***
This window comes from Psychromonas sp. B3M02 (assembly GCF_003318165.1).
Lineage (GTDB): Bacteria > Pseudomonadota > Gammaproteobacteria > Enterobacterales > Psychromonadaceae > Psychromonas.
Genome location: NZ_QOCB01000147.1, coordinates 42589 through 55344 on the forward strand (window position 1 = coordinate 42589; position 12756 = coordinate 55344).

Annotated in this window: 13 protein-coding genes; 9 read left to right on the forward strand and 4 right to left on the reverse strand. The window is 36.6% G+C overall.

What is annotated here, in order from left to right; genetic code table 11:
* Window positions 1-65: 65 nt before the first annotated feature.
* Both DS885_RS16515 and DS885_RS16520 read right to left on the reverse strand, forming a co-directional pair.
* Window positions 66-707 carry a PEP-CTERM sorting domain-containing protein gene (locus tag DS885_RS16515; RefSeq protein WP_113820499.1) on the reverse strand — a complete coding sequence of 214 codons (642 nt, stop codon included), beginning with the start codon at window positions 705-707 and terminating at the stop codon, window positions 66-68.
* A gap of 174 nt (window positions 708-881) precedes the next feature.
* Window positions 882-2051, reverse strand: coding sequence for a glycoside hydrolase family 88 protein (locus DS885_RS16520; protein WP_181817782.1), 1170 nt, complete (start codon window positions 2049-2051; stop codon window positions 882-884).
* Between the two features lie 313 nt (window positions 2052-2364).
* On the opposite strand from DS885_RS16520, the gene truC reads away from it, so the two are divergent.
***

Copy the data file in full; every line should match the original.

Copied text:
This window comes from Psychromonas sp. B3M02 (assembly GCF_003318165.1).
Lineage (GTDB): Bacteria > Pseudomonadota > Gammaproteobacteria > Enterobacterales > Psychromonadaceae > Psychromonas.
Genome location: NZ_QOCB01000147.1, coordinates 42589 through 55344 on the forward strand (window position 1 = coordinate 42589; position 12756 = coordinate 55344).

Annotated in this window: 13 protein-coding genes; 9 read left to right on the forward strand and 4 right to left on the reverse strand. The window is 36.6% G+C overall.

What is annotated here, in order from left to right; genetic code table 11:
* Window positions 1-65: 65 nt before the first annotated feature.
* Both DS885_RS16515 and DS885_RS16520 read right to left on the reverse strand, forming a co-directional pair.
* Window positions 66-707 carry a PEP-CTERM sorting domain-containing protein gene (locus tag DS885_RS16515; RefSeq protein WP_113820499.1) on the reverse strand — a complete coding sequence of 214 codons (642 nt, stop codon included), beginning with the start codon at window positions 705-707 and terminating at the stop codon, window positions 66-68.
* A gap of 174 nt (window positions 708-881) precedes the next feature.
* Window positions 882-2051, reverse strand: coding sequence for a glycoside hydrolase family 88 protein (locus DS885_RS16520; protein WP_181817782.1), 1170 nt, complete (start codon window positions 2049-2051; stop codon window positions 882-884).
* Between the two features lie 313 nt (window positions 2052-2364).
* On the opposite strand from DS885_RS16520, the gene truC reads away from it, so the two are divergent.